RTI Reveals Chanakya as a Possibly Mythical Character: No Archaeological Evidence Found


Mumbai, January 1, 2024 – An RTI filed by Prashant Dhasal, bearing the number ALSOI/R/E/24/00002, has brought to light the absence of concrete archaeological evidence regarding the historical figure of Chanakya. The Archaeological Survey of India (ASI), in its response, disclosed that no inscriptions, manuscripts, or artifacts related to Chanakya’s life and contributions have been found in their archives. Furthermore, no records or archaeological evidence supporting the period in which Chanakya lived have been documented by the ASI.

Chanakya, also known as Kautilya or Vishnugupta, is traditionally celebrated as a pioneering political strategist and author of the ancient Indian political treatise, the Arthashastra. His role as the mentor and advisor to Chandragupta Maurya, the founder of the Maurya Empire, is well-known in Indian historical lore. However, the ASI’s response to Dhasal’s inquiry casts doubt on the empirical basis of these accounts.

The ASI’s reply stated, “Regarding historical records associated with Chanakya, till date no inscriptions have been found, pertaining to their presence, period, and writings. The study of manuscripts or other archaeological artifacts does not come under the purview of the epigraphy branch, Archaeological Survey of India.”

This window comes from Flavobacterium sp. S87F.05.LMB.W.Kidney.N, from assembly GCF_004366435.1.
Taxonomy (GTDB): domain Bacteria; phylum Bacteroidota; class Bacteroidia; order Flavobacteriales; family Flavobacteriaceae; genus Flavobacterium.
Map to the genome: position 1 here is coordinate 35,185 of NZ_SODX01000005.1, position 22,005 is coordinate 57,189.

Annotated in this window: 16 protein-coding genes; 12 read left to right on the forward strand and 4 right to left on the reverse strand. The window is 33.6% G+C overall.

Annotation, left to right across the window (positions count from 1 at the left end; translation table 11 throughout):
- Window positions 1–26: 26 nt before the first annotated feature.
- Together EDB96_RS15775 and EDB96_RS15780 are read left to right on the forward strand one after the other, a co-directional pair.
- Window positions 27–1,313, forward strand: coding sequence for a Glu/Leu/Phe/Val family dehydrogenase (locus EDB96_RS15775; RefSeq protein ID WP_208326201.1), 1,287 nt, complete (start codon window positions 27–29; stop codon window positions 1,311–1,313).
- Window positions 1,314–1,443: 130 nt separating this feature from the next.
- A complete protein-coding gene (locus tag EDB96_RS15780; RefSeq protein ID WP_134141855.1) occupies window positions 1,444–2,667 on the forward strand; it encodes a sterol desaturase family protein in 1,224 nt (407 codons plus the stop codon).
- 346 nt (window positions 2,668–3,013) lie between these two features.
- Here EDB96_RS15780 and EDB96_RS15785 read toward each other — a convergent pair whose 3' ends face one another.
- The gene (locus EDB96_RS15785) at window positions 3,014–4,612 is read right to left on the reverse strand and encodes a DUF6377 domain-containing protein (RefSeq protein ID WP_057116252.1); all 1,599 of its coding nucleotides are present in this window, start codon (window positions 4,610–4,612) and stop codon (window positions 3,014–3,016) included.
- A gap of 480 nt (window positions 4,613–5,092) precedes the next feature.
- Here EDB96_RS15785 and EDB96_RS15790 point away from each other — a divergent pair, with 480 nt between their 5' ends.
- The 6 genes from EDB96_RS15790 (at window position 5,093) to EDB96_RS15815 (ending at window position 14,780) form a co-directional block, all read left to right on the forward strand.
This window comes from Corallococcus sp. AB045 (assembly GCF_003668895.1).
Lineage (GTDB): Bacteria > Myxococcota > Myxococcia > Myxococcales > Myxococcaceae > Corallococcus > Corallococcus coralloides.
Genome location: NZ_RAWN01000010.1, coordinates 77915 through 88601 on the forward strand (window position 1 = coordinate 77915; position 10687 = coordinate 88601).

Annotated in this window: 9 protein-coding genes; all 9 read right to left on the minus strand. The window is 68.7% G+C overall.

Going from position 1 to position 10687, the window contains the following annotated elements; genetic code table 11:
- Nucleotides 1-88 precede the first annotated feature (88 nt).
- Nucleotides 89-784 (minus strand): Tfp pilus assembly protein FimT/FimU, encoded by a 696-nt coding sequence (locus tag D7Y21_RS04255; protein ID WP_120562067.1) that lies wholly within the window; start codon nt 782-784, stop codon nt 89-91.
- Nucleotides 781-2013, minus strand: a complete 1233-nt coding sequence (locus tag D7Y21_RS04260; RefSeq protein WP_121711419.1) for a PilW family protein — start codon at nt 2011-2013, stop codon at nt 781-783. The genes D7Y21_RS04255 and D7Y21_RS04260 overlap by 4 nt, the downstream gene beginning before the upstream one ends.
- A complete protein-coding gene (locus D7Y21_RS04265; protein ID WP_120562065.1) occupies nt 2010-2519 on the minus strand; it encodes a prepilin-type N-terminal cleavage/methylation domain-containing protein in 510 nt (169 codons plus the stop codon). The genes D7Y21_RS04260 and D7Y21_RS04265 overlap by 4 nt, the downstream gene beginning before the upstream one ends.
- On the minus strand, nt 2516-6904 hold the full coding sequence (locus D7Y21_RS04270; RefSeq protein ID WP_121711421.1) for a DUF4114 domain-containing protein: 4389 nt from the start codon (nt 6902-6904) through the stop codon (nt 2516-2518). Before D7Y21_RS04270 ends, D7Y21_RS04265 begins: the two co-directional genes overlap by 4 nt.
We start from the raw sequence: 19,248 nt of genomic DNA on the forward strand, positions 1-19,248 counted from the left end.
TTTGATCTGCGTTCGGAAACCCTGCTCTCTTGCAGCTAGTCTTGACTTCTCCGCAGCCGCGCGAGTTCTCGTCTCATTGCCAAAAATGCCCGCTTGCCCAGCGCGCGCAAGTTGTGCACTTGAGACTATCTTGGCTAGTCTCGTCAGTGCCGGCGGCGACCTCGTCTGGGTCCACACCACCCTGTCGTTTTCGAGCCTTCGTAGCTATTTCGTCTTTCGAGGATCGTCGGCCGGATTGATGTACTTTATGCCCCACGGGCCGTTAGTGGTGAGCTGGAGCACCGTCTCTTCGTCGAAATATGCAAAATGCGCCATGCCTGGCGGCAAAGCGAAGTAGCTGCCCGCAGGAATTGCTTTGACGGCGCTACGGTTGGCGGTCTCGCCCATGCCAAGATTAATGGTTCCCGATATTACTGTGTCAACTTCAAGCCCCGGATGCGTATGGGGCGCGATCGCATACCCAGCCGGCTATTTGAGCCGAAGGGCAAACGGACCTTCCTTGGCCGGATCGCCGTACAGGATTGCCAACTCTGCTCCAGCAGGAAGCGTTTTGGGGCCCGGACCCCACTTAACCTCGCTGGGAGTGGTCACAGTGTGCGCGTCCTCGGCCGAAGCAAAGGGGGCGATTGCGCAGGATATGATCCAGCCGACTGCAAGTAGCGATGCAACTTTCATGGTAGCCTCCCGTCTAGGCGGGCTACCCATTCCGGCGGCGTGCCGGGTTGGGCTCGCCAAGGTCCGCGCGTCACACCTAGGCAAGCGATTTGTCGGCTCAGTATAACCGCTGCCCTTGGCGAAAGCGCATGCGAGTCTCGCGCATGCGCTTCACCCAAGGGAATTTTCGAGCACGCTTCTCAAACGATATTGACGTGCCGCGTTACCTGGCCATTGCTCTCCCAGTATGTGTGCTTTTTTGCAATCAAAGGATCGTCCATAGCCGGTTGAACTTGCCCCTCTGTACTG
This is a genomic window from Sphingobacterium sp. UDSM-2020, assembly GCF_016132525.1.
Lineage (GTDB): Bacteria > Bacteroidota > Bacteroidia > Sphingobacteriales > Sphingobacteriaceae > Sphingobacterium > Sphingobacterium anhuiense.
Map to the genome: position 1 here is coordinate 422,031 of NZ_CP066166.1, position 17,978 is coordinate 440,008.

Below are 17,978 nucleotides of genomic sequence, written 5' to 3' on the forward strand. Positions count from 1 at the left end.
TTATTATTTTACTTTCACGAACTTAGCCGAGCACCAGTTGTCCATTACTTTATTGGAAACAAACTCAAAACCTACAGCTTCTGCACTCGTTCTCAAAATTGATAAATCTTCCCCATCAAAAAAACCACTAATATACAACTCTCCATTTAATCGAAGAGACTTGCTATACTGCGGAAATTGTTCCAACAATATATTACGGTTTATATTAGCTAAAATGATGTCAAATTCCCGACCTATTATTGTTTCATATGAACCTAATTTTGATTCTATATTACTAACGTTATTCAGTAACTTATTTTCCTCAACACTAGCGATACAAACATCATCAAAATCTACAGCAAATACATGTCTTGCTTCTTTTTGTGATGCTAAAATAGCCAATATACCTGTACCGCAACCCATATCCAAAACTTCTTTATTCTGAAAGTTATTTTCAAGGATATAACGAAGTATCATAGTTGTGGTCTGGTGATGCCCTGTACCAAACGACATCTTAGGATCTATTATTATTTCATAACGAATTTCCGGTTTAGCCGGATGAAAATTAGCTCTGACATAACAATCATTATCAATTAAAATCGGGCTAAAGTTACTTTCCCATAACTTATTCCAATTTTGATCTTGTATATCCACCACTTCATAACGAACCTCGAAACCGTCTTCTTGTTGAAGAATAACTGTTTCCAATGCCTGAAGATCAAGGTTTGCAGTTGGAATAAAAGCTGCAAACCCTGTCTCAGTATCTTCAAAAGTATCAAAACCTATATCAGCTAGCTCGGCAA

This revelation invites a critical reexamination of how historical narratives are constructed and propagated. The absence of physical evidence supporting the existence of Chanakya raises questions about the veracity of the traditional accounts and suggests the possibility of mythologization by subsequent generations. In particular, the role of Brahmins in crafting and disseminating these narratives deserves scrutiny.

Historically, Brahmins have held a dominant position in preserving and interpreting ancient texts and traditions. It is plausible that the story of Chanakya was embellished or even fabricated to serve specific socio-political agendas. By attributing the founding of the Maurya Empire to the wisdom of a Brahmin advisor, these narratives could have reinforced the intellectual and moral authority of Brahmins in society.

The absence of direct archaeological evidence does not necessarily negate Chanakya’s existence or his contributions; rather, it highlights the need for a more nuanced understanding of historical sources. Oral traditions, literary texts, and subsequent historical interpretations often fill gaps left by the lack of physical evidence. However, the critical approach to these sources is essential to distinguish between historical fact and constructed mythology.

The RTI response underscores the importance of ongoing archaeological research and the verification of historical claims through empirical evidence. It also encourages historians and scholars to remain vigilant against uncritically accepting traditional narratives that may have been shaped by vested interests over centuries.

As the search for tangible evidence continues, the story of Chanakya remains a potent reminder of the complexities involved in reconstructing the past and the need for a rigorous, evidence-based approach to history.

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